JOSIAH M. DAVIS was born in Camden, New Jersey in 1849 to Ephraim and Anna Davis. His father, who worked as a clerk, died during the 1850s. When the Census was taken in 1850 the family lived in Camden's North Ward and included older siblings Benjamin, Mary Ann, Charlotte, Rebecca, Emma, and Ella Davis. Two more daughters came after the Census, Anna and Eliza. The family lived next door to William B. Hatch, who would serve the country with great honor and distinction during the Civil War that was to come.

When the Census was again taken in 1860 Anna Davis and her children were living in Camden's Middle Ward

Though still in his teens, Josiah M. Davis twice went off to war in the Union Army. He first enlisted as a Private in the Independent Company, New Jersey 1st Infantry Regiment on June 17, 1863. When Lee invaded Pennsylvania in June, 1863, Governor Curtin, of that State, appealed to the other loyal States for assistance, and on June 17th the Governor of New Jersey called for volunteers for thirty days to aid in repelling the enemy. James M. Scovel at once recruited an independent company in Camden, which was mustered in on June 19th. It left for Harrisburg the same day and was assigned to duty under General Couch. At the end of the thirty days service the company was returned to Trenton for discharge. Its roster was as follows: Captain, James M. Scovel; First Lieutenant, Timothy C. Moore; Second Lieutenant, George Holl; First Sergeant, James Lane; Sergeants, James V. Gibson, Ernest Troth, George E. Webb, Francis C. Vanhorn; Corporals, Joseph M. Cooper, Sylvester Birdsell, P. J. Murray, Benjamin Wright, Lawrence Breyer, John Capewell, William Wible, Henry Smith. Privates, Joseph Bates, John Kline, Anthony Bernard, William Mahoney, Henry Breyer, James McCormick, William Bundick, Peter Quinn, Joseph Burton, Michael Leibinlitz, Simpson Campbell, Enoch Shootz, John Decker, John Smith, William Dorman, James Snowe, George Dosinger, David Sparks, John Dovey, Isaac H. Stowe, Thomas Dovey, George Tenner, John Fenner, Benjamin Todd, Henry Figley, Benjamin Tyre, Edward Gifford, John Ward, Henry Gilbert. James Wilson. John Guyant, William Wilson, Frank Hewett, David Wood, John Hill, Frederick Wood, William C. Kaighn, Henry Belisle, H. Kelly, John Campbell, John Coats, John McGuin, Josiah Davis, Josiah Mead, David W. Hutton, David D. Middleton, Henry Ivins, and John Stetzer.

Josiah M. Davis enlisted in Company A, New Jersey 1st Infantry Militia on July 14, 1864. Company A, First Militia, was commanded by Captain Richard H. Lee with First Lieutenant William C. Shinn and Second Lieutenant Charles H. Kain assisting. In the early part of July, 1864, the cities of Washington, D. C., and Baltimore, Md., were endangered by a threatened invasion of the enemy. A battle had been fought within a few miles of Baltimore and communication with Washington had been interrupted. In view of this emergency the governor of New Jersey issued a proclamation dated at Trenton, July 12, 1864, calling for the organization of the militia for 30-days' service in Pennsylvania, Maryland or the District of Columbia. Under the call this company reported for duty, was accepted, and mustered in at Camden N. J., July 14, 1864, for 30 days. It left the state on July 15 for Baltimore, Md., and on arrival reported to Major General Lew Wallace, commanding the Middle Department. It was stationed at the Relay house, below Baltimore, and was attached to the 1st separate brigade, 8th army corps. Upon expiration of term of service it returned to New Jersey, and was mustered out at Camden, Aug. 15, 1864. The total strength of the company was 94. Besides Josiah Davis, among those who served were Benjamin M. Braker and Isaac Shreeve.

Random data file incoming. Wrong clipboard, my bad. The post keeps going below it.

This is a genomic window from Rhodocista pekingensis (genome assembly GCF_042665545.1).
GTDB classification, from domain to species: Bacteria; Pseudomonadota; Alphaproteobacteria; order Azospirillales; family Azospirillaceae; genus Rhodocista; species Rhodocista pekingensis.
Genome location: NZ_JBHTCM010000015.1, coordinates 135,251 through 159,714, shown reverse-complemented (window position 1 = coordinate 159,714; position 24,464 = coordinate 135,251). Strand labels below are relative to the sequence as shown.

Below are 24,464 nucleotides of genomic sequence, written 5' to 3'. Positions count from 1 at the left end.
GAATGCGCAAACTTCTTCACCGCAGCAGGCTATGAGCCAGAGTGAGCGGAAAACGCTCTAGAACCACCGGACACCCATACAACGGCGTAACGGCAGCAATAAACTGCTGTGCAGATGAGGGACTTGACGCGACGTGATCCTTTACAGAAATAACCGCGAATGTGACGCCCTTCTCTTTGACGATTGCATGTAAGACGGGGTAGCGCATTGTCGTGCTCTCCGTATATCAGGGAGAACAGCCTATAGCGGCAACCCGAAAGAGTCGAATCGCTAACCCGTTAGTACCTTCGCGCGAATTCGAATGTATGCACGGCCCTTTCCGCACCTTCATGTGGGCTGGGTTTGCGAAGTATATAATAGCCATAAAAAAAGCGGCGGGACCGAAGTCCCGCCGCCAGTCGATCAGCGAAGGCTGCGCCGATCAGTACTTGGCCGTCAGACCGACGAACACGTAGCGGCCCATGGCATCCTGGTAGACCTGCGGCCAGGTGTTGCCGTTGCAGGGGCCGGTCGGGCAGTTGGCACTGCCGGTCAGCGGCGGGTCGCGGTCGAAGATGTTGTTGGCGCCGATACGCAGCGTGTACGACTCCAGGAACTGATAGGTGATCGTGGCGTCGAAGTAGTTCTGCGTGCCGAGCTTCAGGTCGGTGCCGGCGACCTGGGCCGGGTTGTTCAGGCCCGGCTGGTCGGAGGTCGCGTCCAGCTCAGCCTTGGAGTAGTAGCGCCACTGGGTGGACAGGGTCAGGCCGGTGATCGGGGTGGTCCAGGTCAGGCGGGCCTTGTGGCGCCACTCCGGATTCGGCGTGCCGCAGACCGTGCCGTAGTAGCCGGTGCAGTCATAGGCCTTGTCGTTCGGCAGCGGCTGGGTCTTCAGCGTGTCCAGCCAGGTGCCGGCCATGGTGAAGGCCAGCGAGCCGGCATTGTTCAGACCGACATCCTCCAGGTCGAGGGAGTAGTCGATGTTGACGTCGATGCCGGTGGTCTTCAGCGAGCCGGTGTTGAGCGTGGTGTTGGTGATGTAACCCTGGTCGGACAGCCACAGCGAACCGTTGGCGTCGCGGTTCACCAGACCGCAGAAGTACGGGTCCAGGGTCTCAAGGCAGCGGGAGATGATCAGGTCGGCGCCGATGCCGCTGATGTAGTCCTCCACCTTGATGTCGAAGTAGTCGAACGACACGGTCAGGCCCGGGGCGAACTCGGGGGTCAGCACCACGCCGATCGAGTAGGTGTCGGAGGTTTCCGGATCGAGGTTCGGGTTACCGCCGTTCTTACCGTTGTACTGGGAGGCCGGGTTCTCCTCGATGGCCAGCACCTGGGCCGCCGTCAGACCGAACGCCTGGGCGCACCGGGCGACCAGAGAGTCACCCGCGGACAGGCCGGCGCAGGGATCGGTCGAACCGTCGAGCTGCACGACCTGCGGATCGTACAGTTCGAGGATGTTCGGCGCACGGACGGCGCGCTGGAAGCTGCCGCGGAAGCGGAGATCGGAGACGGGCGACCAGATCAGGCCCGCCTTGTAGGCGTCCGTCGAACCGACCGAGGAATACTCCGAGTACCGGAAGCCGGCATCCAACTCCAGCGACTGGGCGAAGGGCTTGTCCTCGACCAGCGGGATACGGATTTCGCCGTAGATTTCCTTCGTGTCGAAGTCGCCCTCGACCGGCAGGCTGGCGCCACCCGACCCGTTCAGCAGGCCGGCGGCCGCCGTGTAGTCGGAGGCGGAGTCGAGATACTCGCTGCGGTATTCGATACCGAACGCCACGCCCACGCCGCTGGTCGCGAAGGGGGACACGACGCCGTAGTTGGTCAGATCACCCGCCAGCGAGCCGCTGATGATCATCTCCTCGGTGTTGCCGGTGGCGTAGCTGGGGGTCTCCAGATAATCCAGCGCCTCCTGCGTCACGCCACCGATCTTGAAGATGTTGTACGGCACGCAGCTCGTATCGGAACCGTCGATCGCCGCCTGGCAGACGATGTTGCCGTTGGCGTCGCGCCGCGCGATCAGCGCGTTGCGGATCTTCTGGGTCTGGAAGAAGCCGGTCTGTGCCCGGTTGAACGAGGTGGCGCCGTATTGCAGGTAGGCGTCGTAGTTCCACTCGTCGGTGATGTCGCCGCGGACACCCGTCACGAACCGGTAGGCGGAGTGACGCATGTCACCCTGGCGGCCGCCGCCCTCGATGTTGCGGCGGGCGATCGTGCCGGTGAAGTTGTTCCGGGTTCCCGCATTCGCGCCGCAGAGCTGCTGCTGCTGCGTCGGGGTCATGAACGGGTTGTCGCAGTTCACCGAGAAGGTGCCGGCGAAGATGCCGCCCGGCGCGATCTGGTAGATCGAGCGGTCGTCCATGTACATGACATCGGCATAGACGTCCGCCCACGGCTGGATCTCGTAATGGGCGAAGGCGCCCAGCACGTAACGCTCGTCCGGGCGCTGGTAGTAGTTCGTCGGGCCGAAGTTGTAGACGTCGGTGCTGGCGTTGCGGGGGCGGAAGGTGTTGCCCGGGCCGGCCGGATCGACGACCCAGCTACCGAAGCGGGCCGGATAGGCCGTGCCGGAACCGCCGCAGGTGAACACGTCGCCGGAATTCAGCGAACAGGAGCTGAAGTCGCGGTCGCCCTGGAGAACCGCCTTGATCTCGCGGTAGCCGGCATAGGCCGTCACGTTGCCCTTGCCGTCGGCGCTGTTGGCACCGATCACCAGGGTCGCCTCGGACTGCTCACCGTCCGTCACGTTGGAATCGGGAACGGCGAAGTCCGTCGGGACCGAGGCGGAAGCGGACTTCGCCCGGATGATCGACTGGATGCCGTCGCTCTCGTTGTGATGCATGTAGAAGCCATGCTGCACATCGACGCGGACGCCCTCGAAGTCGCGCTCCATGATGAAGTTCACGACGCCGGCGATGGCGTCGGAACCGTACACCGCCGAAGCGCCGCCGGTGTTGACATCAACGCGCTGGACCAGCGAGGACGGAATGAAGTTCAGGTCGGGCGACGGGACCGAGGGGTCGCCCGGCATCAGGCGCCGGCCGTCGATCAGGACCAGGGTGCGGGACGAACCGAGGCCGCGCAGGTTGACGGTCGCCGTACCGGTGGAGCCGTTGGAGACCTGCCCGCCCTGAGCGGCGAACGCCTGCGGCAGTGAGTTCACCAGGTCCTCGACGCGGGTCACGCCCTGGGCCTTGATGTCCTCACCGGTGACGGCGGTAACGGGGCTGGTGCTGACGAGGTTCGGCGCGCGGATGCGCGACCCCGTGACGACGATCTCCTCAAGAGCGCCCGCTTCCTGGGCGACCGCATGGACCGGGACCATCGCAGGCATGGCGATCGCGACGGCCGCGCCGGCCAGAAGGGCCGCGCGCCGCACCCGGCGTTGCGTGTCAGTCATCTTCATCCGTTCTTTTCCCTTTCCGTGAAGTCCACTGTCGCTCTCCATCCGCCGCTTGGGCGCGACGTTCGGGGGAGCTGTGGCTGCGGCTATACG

The 1870 Census shows Josiah Davis in Camden's Middle Ward with his mother and his sister Eliza. Josiah Davis was then working as a carpenter. 

Josiah M. Davis served with the Camden Fire Department as a member of the Hook and Ladder Company from January 8, 1872, when he replaced Charles G. Zimmerman, until to October 7, 1872 when he resigned from service with the Fire Department, and was replaced in turn by Edmund Shaw. A carpenter by trade, Josiah Davis then lived at 410 Stevens Street. He returned to the Fire Department and the Hook and Ladder Company in April of 1874, when he replaced James Carey. Josiah Davis remained with the Department until the spring of 1876. During this time, he was living at 1006 Carpenter Street.

Josiah Davis was reinstated on April 8, 1877. He was then living at 525 Federal Street and working as a driver. He moved to North 5th Street above Arch Street by the spring of the following year, and to 804 Kimber Street by April of 1879. Josiah Davis was not reappointed in April of 1882. He took a job as a brakeman with the Pennsylvania Railroad. This did not turn out to be a good idea, as on the night of January 10, 1884 Josiah M. Davis fell from freight train and was cut in two.

The 1880 Census shows Josiah M. Davis at 804 Kimber Street with his wife Maggie and three sons, Ephram, 9, Augustus, 7, and Charles, 3. Another son, William, was born in April of 1883. Maggie Davis and her sons were still living at 804 Kimber Street as late as 1914.

Philadelphia Inquirer * March 26, 1877

Trenton Evening Times - January 12, 1884

Civil War Pension Record